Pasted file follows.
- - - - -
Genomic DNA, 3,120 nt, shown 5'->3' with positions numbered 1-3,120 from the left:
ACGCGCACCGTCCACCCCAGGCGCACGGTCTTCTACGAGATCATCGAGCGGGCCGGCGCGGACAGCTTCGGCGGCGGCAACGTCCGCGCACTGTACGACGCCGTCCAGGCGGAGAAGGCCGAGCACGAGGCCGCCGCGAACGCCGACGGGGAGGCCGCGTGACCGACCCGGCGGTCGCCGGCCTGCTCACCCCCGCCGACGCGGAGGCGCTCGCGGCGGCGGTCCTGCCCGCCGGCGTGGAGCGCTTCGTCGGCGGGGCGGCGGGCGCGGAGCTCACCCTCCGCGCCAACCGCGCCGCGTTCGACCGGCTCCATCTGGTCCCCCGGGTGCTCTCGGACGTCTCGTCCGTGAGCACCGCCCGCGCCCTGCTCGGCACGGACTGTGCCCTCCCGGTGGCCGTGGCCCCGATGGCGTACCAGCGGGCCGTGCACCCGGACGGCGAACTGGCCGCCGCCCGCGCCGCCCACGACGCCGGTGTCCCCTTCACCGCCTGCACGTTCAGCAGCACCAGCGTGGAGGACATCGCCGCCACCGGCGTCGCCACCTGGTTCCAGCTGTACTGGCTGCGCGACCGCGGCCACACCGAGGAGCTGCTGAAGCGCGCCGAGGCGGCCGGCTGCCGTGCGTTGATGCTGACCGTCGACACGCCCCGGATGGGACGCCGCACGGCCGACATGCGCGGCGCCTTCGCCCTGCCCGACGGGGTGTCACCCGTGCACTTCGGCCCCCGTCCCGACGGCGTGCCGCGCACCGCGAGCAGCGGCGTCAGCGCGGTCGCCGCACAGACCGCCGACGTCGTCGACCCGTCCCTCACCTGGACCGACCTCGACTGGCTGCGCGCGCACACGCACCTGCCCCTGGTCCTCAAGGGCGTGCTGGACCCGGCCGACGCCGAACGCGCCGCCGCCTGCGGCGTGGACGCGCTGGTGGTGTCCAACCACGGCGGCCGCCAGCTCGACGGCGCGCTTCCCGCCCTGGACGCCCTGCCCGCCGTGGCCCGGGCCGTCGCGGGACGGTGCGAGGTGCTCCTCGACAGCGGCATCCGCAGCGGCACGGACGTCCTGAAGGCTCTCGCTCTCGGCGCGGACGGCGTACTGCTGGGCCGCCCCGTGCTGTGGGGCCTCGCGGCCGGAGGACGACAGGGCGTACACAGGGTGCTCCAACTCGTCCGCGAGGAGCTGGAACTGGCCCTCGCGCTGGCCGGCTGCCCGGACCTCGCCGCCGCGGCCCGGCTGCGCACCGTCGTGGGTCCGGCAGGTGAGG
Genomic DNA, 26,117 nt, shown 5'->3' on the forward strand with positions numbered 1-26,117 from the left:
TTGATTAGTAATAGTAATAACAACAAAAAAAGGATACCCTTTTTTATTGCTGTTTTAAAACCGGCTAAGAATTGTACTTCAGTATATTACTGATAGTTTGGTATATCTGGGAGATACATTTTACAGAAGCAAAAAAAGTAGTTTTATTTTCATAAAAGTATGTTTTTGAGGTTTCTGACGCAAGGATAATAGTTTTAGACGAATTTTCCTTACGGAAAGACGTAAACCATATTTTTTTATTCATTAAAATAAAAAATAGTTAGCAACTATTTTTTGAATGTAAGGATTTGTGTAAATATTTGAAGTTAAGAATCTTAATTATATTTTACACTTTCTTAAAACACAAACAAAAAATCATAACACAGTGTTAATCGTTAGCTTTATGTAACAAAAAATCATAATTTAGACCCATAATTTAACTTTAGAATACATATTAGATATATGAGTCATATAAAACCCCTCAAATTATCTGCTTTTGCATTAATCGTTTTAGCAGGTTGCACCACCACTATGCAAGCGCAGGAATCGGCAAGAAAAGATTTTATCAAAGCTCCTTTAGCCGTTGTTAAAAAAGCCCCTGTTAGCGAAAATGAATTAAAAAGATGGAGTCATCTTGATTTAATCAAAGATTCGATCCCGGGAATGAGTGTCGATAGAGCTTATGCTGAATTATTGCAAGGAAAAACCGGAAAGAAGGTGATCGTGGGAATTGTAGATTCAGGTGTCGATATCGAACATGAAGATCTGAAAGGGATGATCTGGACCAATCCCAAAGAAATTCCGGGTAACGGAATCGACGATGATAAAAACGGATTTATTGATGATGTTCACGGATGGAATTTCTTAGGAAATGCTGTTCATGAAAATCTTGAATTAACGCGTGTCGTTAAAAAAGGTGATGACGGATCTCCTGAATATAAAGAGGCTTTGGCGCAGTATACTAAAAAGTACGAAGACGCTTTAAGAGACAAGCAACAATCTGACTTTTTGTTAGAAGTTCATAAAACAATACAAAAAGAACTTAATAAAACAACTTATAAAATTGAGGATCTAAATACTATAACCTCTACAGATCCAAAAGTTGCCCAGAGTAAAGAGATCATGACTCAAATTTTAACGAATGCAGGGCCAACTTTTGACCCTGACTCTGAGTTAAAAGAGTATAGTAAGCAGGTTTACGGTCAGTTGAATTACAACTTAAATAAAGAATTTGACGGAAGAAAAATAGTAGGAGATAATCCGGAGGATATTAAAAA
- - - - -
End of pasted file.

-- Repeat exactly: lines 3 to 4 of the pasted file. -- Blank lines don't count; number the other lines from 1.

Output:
Genomic DNA, 26,117 nt, shown 5'->3' on the forward strand with positions numbered 1-26,117 from the left:
TTGATTAGTAATAGTAATAACAACAAAAAAAGGATACCCTTTTTTATTGCTGTTTTAAAACCGGCTAAGAATTGTACTTCAGTATATTACTGATAGTTTGGTATATCTGGGAGATACATTTTACAGAAGCAAAAAAAGTAGTTTTATTTTCATAAAAGTATGTTTTTGAGGTTTCTGACGCAAGGATAATAGTTTTAGACGAATTTTCCTTACGGAAAGACGTAAACCATATTTTTTTATTCATTAAAATAAAAAATAGTTAGCAACTATTTTTTGAATGTAAGGATTTGTGTAAATATTTGAAGTTAAGAATCTTAATTATATTTTACACTTTCTTAAAACACAAACAAAAAATCATAACACAGTGTTAATCGTTAGCTTTATGTAACAAAAAATCATAATTTAGACCCATAATTTAACTTTAGAATACATATTAGATATATGAGTCATATAAAACCCCTCAAATTATCTGCTTTTGCATTAATCGTTTTAGCAGGTTGCACCACCACTATGCAAGCGCAGGAATCGGCAAGAAAAGATTTTATCAAAGCTCCTTTAGCCGTTGTTAAAAAAGCCCCTGTTAGCGAAAATGAATTAAAAAGATGGAGTCATCTTGATTTAATCAAAGATTCGATCCCGGGAATGAGTGTCGATAGAGCTTATGCTGAATTATTGCAAGGAAAAACCGGAAAGAAGGTGATCGTGGGAATTGTAGATTCAGGTGTCGATATCGAACATGAAGATCTGAAAGGGATGATCTGGACCAATCCCAAAGAAATTCCGGGTAACGGAATCGACGATGATAAAAACGGATTTATTGATGATGTTCACGGATGGAATTTCTTAGGAAATGCTGTTCATGAAAATCTTGAATTAACGCGTGTCGTTAAAAAAGGTGATGACGGATCTCCTGAATATAAAGAGGCTTTGGCGCAGTATACTAAAAAGTACGAAGACGCTTTAAGAGACAAGCAACAATCTGACTTTTTGTTAGAAGTTCATAAAACAATACAAAAAGAACTTAATAAAACAACTTATAAAATTGAGGATCTAAATACTATAACCTCTACAGATCCAAAAGTTGCCCAGAGTAAAGAGATCATGACTCAAATTTTAACGAATGCAGGGCCAACTTTTGACCCTGACTCTGAGTTAAAAGAGTATAGTAAGCAGGTTTACGGTCAGTTGAATTACAACTTAAATAAAGAATTTGACGGAAGAAAAATAGTAGGAGATAATCCGGAGGATATTAAAAA